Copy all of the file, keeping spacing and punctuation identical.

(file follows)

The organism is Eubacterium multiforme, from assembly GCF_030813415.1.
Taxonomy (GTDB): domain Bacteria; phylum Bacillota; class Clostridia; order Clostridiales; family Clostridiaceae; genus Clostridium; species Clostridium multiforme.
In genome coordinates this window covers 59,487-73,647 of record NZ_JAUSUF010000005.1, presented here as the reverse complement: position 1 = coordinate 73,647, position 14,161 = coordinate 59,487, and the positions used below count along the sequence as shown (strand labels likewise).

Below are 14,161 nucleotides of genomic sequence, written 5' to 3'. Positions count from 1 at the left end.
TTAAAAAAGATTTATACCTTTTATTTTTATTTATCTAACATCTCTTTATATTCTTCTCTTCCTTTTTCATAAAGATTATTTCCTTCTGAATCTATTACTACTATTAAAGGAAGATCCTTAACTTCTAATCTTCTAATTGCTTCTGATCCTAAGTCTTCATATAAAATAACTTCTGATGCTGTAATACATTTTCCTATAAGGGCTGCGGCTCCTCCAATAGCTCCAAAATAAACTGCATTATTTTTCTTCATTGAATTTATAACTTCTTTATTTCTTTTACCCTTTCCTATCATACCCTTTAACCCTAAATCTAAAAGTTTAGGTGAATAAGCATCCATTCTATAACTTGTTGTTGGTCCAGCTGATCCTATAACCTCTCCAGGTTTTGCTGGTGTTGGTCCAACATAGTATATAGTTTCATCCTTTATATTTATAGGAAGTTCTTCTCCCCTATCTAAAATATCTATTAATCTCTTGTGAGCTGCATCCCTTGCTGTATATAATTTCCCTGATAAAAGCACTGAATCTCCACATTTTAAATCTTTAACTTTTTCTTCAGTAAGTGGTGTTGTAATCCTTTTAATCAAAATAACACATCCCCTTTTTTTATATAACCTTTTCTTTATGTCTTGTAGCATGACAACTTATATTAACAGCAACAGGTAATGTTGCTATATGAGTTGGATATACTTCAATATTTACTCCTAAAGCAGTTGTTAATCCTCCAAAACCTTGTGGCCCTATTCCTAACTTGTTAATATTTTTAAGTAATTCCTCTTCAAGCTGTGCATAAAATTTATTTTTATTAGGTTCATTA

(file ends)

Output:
The organism is Eubacterium multiforme, from assembly GCF_030813415.1.
Taxonomy (GTDB): domain Bacteria; phylum Bacillota; class Clostridia; order Clostridiales; family Clostridiaceae; genus Clostridium; species Clostridium multiforme.
In genome coordinates this window covers 59,487-73,647 of record NZ_JAUSUF010000005.1, presented here as the reverse complement: position 1 = coordinate 73,647, position 14,161 = coordinate 59,487, and the positions used below count along the sequence as shown (strand labels likewise).

Below are 14,161 nucleotides of genomic sequence, written 5' to 3'. Positions count from 1 at the left end.
TTAAAAAAGATTTATACCTTTTATTTTTATTTATCTAACATCTCTTTATATTCTTCTCTTCCTTTTTCATAAAGATTATTTCCTTCTGAATCTATTACTACTATTAAAGGAAGATCCTTAACTTCTAATCTTCTAATTGCTTCTGATCCTAAGTCTTCATATAAAATAACTTCTGATGCTGTAATACATTTTCCTATAAGGGCTGCGGCTCCTCCAATAGCTCCAAAATAAACTGCATTATTTTTCTTCATTGAATTTATAACTTCTTTATTTCTTTTACCCTTTCCTATCATACCCTTTAACCCTAAATCTAAAAGTTTAGGTGAATAAGCATCCATTCTATAACTTGTTGTTGGTCCAGCTGATCCTATAACCTCTCCAGGTTTTGCTGGTGTTGGTCCAACATAGTATATAGTTTCATCCTTTATATTTATAGGAAGTTCTTCTCCCCTATCTAAAATATCTATTAATCTCTTGTGAGCTGCATCCCTTGCTGTATATAATTTCCCTGATAAAAGCACTGAATCTCCACATTTTAAATCTTTAACTTTTTCTTCAGTAAGTGGTGTTGTAATCCTTTTAATCAAAATAACACATCCCCTTTTTTTATATAACCTTTTCTTTATGTCTTGTAGCATGACAACTTATATTAACAGCAACAGGTAATGTTGCTATATGAGTTGGATATACTTCAATATTTACTCCTAAAGCAGTTGTTAATCCTCCAAAACCTTGTGGCCCTATTCCTAACTTGTTAATATTTTTAAGTAATTCCTCTTCAAGCTGTGCATAAAATTTATTTTTATTAGGTTCATTA